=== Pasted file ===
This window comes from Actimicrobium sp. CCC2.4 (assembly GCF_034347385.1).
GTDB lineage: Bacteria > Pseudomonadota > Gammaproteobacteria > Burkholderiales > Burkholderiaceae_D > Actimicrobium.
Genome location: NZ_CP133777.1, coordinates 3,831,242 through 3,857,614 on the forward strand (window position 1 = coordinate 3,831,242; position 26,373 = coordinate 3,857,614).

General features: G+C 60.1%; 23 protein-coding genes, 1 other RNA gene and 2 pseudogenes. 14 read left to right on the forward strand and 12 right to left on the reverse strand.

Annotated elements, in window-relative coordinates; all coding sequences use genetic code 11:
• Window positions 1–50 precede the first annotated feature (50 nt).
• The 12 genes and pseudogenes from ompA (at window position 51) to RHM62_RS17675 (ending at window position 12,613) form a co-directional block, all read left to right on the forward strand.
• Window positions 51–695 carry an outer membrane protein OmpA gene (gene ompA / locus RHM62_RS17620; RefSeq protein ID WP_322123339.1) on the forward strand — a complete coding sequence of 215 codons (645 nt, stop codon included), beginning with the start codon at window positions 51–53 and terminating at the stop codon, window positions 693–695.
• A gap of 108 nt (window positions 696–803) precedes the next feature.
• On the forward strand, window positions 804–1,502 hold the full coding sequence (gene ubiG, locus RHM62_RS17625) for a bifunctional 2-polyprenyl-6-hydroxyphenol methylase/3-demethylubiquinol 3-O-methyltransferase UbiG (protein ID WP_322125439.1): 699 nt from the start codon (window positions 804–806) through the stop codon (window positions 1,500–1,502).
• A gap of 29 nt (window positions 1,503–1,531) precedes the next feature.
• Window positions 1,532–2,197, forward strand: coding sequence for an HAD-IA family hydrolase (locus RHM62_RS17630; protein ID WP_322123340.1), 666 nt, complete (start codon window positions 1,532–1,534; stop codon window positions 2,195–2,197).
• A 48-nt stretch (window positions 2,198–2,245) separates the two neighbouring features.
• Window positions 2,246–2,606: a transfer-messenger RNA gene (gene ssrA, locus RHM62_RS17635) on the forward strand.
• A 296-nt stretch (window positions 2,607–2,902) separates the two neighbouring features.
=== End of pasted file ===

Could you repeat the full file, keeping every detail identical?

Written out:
This window comes from Actimicrobium sp. CCC2.4 (assembly GCF_034347385.1).
GTDB lineage: Bacteria > Pseudomonadota > Gammaproteobacteria > Burkholderiales > Burkholderiaceae_D > Actimicrobium.
Genome location: NZ_CP133777.1, coordinates 3,831,242 through 3,857,614 on the forward strand (window position 1 = coordinate 3,831,242; position 26,373 = coordinate 3,857,614).

General features: G+C 60.1%; 23 protein-coding genes, 1 other RNA gene and 2 pseudogenes. 14 read left to right on the forward strand and 12 right to left on the reverse strand.

Annotated elements, in window-relative coordinates; all coding sequences use genetic code 11:
• Window positions 1–50 precede the first annotated feature (50 nt).
• The 12 genes and pseudogenes from ompA (at window position 51) to RHM62_RS17675 (ending at window position 12,613) form a co-directional block, all read left to right on the forward strand.
• Window positions 51–695 carry an outer membrane protein OmpA gene (gene ompA / locus RHM62_RS17620; RefSeq protein ID WP_322123339.1) on the forward strand — a complete coding sequence of 215 codons (645 nt, stop codon included), beginning with the start codon at window positions 51–53 and terminating at the stop codon, window positions 693–695.
• A gap of 108 nt (window positions 696–803) precedes the next feature.
• On the forward strand, window positions 804–1,502 hold the full coding sequence (gene ubiG, locus RHM62_RS17625) for a bifunctional 2-polyprenyl-6-hydroxyphenol methylase/3-demethylubiquinol 3-O-methyltransferase UbiG (protein ID WP_322125439.1): 699 nt from the start codon (window positions 804–806) through the stop codon (window positions 1,500–1,502).
• A gap of 29 nt (window positions 1,503–1,531) precedes the next feature.
• Window positions 1,532–2,197, forward strand: coding sequence for an HAD-IA family hydrolase (locus RHM62_RS17630; protein ID WP_322123340.1), 666 nt, complete (start codon window positions 1,532–1,534; stop codon window positions 2,195–2,197).
• A 48-nt stretch (window positions 2,198–2,245) separates the two neighbouring features.
• Window positions 2,246–2,606: a transfer-messenger RNA gene (gene ssrA, locus RHM62_RS17635) on the forward strand.
• A 296-nt stretch (window positions 2,607–2,902) separates the two neighbouring features.